years ago, I had as a patient a young man who had become separated
from his ski party and spent three days in below-zero weather yet
somehow had managed to survive. He had been hospitalized for
several days in the ski country, and then flown to our center in New
York because of frostbite and progressive gangrene of his
feet. The local surgeons had wanted to amputate and it was
hoped that our world-renowned vascular surgeon team could avoid this
difficult choice. He had some initial surgery and for three
weeks the outcome was not clear. Then his left foot began to
improve and his right became steadily worse. The time for
amputation at hand, the young man flatly refused. He preferred
to keep his foot.
became sicker and sicker as the toxins from his injured foot began
to flood his body. His family and friends were desperate, but
he would not be moved. He would keep his foot. The
situation came to a head late one evening when for the third or
fourth time a group of doctors shared his most recent laboratory
studies and reviewed his worsening condition with him. In the
midst of this discussion his fiancée, overwhelmed by the
possibility of her beloved's death, was driven beyond her
endurance. Weeping, she tore his engagement ring off her
finger and thrust it onto the swollen black little toe of his right
"I hate this damned foot," she sobbed.
"If you want this foot so much, why don't you marry it?
You're going to have to choose, you can't have us both."
We all looked at the small bright diamond, surrounded by the black
and rotting tissues of his foot. Even under the fluorescent
lights, it sparkled with life. The young man said nothing and
closed his eyes with weariness. Weary ourselves, we left to
continue the medical rounds. The next day, he scheduled his
to follow him through the fitting of his artificial foot and his
rehabilitation. At the end of the year, only a slight limp
marked his difficult choice. Two weeks before his wedding I
revisited that final medical conference with him, asking what had
changed his mind. He said that seeing the diamond on his toe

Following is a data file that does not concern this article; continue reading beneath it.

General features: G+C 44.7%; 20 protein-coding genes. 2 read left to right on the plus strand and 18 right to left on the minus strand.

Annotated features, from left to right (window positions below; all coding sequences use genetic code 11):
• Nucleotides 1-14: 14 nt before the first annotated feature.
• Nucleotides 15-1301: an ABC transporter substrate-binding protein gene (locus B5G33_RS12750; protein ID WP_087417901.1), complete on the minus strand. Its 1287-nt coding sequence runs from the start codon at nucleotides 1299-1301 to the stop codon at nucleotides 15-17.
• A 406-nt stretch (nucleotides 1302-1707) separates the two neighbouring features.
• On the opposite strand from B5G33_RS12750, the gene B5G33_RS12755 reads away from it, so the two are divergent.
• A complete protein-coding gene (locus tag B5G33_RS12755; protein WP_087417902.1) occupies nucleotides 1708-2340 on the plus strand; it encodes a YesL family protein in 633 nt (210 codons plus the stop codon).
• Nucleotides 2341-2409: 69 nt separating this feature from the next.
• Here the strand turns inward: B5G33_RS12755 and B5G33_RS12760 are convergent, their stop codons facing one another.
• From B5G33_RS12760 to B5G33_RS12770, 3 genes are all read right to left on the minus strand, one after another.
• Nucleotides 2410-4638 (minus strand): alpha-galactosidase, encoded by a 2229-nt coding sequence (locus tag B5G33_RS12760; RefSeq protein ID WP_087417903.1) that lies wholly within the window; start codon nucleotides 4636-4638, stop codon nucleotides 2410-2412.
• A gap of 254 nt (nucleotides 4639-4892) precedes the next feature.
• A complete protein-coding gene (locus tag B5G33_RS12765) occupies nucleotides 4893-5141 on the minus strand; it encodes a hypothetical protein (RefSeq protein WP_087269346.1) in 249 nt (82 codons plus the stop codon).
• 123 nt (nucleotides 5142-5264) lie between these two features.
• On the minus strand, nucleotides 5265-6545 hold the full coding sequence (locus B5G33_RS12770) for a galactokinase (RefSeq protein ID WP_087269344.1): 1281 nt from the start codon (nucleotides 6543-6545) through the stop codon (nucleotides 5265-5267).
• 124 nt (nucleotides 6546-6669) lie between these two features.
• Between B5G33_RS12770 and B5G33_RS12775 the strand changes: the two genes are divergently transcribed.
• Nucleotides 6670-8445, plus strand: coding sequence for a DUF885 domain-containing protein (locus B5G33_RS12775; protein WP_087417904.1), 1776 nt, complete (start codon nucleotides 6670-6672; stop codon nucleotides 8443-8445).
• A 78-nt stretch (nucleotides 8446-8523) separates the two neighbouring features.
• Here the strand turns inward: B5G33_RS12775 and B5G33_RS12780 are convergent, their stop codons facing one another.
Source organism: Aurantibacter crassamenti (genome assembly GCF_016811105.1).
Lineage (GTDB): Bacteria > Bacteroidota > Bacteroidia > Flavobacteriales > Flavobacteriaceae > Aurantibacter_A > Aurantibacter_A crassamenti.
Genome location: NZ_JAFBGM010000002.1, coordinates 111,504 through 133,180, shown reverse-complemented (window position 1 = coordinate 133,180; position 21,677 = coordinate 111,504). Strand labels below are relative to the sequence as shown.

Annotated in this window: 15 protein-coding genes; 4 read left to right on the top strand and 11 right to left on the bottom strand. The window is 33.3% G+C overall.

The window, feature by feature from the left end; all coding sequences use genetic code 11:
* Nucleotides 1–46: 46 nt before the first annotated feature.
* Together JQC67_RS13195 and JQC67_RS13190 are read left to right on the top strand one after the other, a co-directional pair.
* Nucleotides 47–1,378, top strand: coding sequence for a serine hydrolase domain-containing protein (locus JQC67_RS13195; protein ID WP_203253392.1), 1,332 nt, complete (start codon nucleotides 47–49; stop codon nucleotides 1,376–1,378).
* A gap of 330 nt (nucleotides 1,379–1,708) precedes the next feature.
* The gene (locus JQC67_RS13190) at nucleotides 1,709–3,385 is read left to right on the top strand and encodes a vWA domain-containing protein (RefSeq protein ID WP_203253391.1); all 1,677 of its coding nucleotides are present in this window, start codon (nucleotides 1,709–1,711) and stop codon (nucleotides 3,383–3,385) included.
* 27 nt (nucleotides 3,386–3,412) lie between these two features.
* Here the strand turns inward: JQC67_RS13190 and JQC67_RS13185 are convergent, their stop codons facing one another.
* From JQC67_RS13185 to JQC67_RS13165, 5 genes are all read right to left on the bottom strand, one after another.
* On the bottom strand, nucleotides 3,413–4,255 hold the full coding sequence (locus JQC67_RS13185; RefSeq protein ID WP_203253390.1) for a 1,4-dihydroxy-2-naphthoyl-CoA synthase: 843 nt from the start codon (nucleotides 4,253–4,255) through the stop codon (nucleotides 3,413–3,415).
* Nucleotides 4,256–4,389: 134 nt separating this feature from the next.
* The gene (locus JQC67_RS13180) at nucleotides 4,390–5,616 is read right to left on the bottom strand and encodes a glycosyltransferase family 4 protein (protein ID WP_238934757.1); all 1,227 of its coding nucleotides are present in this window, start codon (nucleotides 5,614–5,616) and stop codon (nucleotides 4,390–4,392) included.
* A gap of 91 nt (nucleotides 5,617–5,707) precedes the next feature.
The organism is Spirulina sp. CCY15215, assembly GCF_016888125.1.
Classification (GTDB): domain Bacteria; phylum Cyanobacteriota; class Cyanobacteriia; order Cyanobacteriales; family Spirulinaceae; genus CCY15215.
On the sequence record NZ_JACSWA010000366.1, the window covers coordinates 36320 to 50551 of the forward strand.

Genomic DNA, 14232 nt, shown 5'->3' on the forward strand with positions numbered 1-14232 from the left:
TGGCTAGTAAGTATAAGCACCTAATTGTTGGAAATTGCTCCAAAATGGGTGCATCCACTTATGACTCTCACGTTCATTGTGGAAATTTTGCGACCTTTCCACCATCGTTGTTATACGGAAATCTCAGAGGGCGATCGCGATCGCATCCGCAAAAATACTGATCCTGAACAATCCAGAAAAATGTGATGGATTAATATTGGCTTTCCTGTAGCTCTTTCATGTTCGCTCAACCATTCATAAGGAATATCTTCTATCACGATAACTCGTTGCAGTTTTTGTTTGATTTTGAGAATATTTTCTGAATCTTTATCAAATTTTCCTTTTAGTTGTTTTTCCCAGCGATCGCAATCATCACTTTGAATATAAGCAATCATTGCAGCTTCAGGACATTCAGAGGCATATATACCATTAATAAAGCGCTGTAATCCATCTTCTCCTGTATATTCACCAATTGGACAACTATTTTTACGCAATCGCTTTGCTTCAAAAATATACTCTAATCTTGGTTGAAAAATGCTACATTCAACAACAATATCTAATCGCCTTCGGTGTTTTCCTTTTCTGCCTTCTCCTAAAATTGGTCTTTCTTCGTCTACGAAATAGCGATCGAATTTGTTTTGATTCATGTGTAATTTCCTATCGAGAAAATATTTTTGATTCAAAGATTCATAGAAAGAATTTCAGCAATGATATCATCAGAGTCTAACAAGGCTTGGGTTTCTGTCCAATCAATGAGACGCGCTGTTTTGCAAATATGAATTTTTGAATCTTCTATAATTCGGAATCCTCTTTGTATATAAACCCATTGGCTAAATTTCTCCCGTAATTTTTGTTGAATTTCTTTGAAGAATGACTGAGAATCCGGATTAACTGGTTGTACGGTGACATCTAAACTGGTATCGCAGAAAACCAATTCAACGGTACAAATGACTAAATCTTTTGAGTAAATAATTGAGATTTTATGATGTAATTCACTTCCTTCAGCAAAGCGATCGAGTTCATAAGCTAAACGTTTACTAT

had shocked him. Jenny had been right. He had been
married to his foot. Her dramatic gesture had helped him to
see for the first time that he was more attached to keeping his foot
than he was committed to his life, to their life together. Yet
it had been the promise of that life that he had clung to, that had
enabled him to survive three days alone in the snow.
attachment has its source in the personality, in what the Buddhists
refer to as the "desire nature," commitment comes from the
soul. In relationship to life, just as in human relationships,
attachment closes down options, commitment opens them up.
Modern life has made us people of attachment rather than people of
commitment. Indeed, many people have found that it is
difficult to tell the difference between attachment and commitment
in their own lives. Yet attachment leads farther and farther
into entrapment. Commitment, though it may sometimes feel
constricting, will ultimately lead to greater degrees of
freedom. Both involve in the moment an experience of holding,
sometimes against the flow of events or against temptation.
One can distinguish between the two in most situations by noticing
over time whether one has moved through this activity or this
relationship closer to bondage. Attachment is a reflex, an
automatic response which often may not reflect our deepest
good. Commitment is a conscious choice, to align ourselves
with our most genuine values and our sense of purpose.
Survival in a setting of life-threatening illness may involve a
willingness to let go of everything but life itself.
remarkable collection of
true stories draws on the
concept of "kitchen table
wisdom"--the human tradition
of shared experience that shows us
life in all its power and mystery
and reminds us that the things
we cannot measure may be
the things that ultimately
sustain and enrich our lives.